Conagra VP of Innovation: There is power to doing less, and don’t forget the chef

By Adi Menayang contact

- Last updated on GMT

Photo: iStock/olm26250
Photo: iStock/olm26250
There’s great pride that comes with seeing a product still on store shelves decades after it was once just a figment on a drawing board. But as industry veteran Barry Calpino, VP of innovation at Conagra since April, admits, it involves weeding through a lot of ‘crap’ as well.

“Instead of hiring a consultant and spending million of dollars, get rid of the crappy stuff and focus on the really good stuff,” ​Calpino told an audience of food and beverage entrepreneurs in Chicago last week, part of a new breakfast series launched by the MacArthur Foundation-backed Chicagoland Food and Beverage Network​.

The advice is especially true for bigger CPG firms with numerous brands in their portfolios. Calpino was quoting popular advice given by Steve Jobs to the then newly appointed Nike CEO Mark Parker​ back in 2006. It’s part of Apple’s minimalist approach to innovation, which Calpino said really resonated to him as an innovator.

“As an innovator, part of what makes you tick is you have a ton of ideas, you want to do a thousand things, but there’s power to doing less, and doing it well,” ​Calpino said.

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Barry Calpino, VP of Innovation at Conagra.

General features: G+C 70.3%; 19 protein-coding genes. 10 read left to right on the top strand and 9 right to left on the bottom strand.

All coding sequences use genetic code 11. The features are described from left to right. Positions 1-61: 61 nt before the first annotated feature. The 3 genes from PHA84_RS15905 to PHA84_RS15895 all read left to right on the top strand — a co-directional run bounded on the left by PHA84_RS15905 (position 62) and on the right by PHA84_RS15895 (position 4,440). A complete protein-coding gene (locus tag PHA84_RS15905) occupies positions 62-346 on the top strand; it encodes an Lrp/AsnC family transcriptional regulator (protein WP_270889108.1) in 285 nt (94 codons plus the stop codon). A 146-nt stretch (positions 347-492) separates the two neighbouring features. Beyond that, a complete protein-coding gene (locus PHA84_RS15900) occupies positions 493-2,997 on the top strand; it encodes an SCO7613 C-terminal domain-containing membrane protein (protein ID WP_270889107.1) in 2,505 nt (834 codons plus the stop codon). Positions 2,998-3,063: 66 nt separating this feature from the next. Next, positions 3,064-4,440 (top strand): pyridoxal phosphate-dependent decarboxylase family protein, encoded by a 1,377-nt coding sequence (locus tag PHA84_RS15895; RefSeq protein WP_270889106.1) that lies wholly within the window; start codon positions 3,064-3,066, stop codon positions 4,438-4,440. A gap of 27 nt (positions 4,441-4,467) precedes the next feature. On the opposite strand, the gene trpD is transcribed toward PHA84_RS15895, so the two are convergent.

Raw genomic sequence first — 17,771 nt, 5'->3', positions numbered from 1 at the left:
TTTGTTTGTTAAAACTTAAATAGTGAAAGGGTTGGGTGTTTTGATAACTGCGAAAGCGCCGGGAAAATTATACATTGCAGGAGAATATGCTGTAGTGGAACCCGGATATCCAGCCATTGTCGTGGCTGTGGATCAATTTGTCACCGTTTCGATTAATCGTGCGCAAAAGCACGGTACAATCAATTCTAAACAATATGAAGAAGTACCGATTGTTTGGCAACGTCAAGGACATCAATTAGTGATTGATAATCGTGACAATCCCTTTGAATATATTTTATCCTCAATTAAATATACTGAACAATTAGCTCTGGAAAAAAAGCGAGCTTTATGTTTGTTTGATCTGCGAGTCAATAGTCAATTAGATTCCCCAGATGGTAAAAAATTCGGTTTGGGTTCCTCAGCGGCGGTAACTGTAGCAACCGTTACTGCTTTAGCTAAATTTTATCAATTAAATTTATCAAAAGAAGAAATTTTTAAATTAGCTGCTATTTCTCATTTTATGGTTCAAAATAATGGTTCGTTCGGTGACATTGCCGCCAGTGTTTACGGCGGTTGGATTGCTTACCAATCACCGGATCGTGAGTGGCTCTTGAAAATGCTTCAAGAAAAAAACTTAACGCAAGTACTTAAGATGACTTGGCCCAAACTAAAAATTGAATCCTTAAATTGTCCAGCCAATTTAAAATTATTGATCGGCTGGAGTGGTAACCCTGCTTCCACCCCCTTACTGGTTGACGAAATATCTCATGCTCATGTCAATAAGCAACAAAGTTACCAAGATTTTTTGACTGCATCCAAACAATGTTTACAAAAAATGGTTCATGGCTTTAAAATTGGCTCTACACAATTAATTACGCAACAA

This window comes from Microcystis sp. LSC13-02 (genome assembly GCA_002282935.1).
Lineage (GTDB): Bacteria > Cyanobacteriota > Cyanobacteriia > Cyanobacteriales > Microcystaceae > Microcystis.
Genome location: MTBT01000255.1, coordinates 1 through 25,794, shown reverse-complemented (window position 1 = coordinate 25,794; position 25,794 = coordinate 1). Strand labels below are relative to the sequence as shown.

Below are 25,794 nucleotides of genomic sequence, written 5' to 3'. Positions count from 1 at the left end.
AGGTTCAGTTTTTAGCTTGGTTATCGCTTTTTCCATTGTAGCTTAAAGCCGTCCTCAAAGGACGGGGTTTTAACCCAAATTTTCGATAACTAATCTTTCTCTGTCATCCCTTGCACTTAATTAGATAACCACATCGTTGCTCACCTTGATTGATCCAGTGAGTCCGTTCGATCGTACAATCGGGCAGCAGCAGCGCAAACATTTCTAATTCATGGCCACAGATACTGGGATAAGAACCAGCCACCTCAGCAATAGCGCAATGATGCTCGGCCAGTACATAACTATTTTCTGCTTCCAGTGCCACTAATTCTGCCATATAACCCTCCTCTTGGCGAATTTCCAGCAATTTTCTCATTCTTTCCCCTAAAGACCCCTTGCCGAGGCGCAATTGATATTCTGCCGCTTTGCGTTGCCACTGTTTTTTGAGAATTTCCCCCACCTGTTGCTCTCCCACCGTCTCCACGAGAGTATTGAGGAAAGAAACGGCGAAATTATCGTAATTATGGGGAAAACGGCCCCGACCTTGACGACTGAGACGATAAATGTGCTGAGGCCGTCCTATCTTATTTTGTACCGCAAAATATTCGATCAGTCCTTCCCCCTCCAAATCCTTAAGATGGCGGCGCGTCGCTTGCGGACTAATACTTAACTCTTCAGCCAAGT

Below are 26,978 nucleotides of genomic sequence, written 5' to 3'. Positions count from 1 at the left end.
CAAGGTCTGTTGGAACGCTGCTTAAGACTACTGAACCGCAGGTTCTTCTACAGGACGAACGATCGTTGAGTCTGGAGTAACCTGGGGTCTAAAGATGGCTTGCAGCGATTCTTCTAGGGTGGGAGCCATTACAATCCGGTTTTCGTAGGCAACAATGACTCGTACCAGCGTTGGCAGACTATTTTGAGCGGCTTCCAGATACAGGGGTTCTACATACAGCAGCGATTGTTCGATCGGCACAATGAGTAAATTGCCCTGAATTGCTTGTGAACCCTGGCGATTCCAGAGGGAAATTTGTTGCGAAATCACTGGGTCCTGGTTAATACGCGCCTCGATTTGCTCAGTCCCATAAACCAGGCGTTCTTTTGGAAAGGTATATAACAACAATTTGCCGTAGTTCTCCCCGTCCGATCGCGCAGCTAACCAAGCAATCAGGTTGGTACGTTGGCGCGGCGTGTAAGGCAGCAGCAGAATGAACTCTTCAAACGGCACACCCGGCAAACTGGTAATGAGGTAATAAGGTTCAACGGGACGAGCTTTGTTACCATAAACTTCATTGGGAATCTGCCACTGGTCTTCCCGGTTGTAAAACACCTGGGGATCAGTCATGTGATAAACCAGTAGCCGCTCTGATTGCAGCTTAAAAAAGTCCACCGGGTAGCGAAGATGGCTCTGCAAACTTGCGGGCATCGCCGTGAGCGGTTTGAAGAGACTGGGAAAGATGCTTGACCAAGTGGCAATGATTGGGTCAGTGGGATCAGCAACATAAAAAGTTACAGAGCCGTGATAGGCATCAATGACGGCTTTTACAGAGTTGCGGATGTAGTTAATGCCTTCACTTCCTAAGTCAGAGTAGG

Calpino has over 20 years of experience in the CPG industry, having worked for S C Johnson, Kellogg, Mars Wrigley, and Mondelez, to name a few. He helped develop and launch new products like Ziploc’s container line and the Special K protein line—far before protein was in vogue—to a life of longevity on store shelves.

Platforms, not products

The less is more philosophy is what helped Kraft get its ‘innovation groove back,’ as Forbes wrote in 2013​, when Calpino was serving as VP of breakthrough innovation for the company. “We tried to get focused, and our goal was to get to hundred-million-dollar platforms instead of a hundred new products,” ​Calpino said.

The company became more focused on big initiatives as opposed to a lot of activity. “What you learn in innovation, activity doesn’t stick, and it eats up a lot of resources.,” ​he added. So,, instead of multiple tiny launches, Kraft decided with a few big ones.

The strategy worked for Calpino and his team at Kraft. Over a three-year period, Kraft had multiple Nielsen Breakthrough Innovation awards, which he argued was a significant accomplishment because Nielsen requires products to have two years of success, and the second year has to perform as well as the first year.

These Kraft products included MiO Liquid Water Enhancer and Velveeta Cheesy Skillets in 2013, Gevalia Kaffe Retail Coffee in 2014, and Lunchables Uploaded in 2015.

Center-of-store ideas welcome

Just because there is a renaissance happening in a grocery store’s fresh and perimeter sections doesn’t mean the center-of-the-store is in the gutters, Calpino opined. “Retailers now get a ton of ideas for the perimeter, so they’re happy with center store ideas,” ​he said.

There is also the assumption that center store products are under threat because of all the technology available to order these items, meaning big CPG firms now have less of an advantage over smaller brands when it comes to competing on the ‘endless shelves’ of online groceries.

For this, Calpino has simple advice—first, don’t forget the chef when the rest of the company may be focused on artificial intelligence or virtual reality marketing. “Twenty years from now, people will still eat food,” ​he chuckled.

And finally, “make center store products fun, engaging, and good enough that people will buy it online or in the store.”

Related topics: R&D, Snacks, Confectionery

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